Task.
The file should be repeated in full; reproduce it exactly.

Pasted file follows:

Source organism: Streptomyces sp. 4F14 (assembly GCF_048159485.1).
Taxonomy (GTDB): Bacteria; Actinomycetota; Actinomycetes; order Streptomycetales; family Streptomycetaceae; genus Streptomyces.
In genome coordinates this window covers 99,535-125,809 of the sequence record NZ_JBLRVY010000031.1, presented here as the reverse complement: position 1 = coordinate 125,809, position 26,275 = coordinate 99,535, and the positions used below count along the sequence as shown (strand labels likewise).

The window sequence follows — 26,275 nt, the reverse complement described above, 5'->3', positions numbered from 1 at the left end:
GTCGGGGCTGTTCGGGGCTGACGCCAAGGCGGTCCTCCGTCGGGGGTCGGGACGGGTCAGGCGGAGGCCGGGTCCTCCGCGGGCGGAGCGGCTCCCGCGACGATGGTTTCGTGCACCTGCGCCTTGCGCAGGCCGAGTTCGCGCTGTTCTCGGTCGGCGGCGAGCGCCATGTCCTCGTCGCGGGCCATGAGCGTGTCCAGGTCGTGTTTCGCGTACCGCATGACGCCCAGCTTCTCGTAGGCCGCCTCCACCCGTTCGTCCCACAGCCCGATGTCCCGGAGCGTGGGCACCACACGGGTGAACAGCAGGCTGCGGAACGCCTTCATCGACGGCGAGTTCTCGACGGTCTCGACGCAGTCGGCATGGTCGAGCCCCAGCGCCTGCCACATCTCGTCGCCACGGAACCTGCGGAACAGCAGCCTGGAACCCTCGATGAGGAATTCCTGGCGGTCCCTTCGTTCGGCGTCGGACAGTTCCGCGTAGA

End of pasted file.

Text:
Source organism: Streptomyces sp. 4F14 (assembly GCF_048159485.1).
Taxonomy (GTDB): Bacteria; Actinomycetota; Actinomycetes; order Streptomycetales; family Streptomycetaceae; genus Streptomyces.
In genome coordinates this window covers 99,535-125,809 of the sequence record NZ_JBLRVY010000031.1, presented here as the reverse complement: position 1 = coordinate 125,809, position 26,275 = coordinate 99,535, and the positions used below count along the sequence as shown (strand labels likewise).

The window sequence follows — 26,275 nt, the reverse complement described above, 5'->3', positions numbered from 1 at the left end:
GTCGGGGCTGTTCGGGGCTGACGCCAAGGCGGTCCTCCGTCGGGGGTCGGGACGGGTCAGGCGGAGGCCGGGTCCTCCGCGGGCGGAGCGGCTCCCGCGACGATGGTTTCGTGCACCTGCGCCTTGCGCAGGCCGAGTTCGCGCTGTTCTCGGTCGGCGGCGAGCGCCATGTCCTCGTCGCGGGCCATGAGCGTGTCCAGGTCGTGTTTCGCGTACCGCATGACGCCCAGCTTCTCGTAGGCCGCCTCCACCCGTTCGTCCCACAGCCCGATGTCCCGGAGCGTGGGCACCACACGGGTGAACAGCAGGCTGCGGAACGCCTTCATCGACGGCGAGTTCTCGACGGTCTCGACGCAGTCGGCATGGTCGAGCCCCAGCGCCTGCCACATCTCGTCGCCACGGAACCTGCGGAACAGCAGCCTGGAACCCTCGATGAGGAATTCCTGGCGGTCCCTTCGTTCGGCGTCGGACAGTTCCGCGTAGA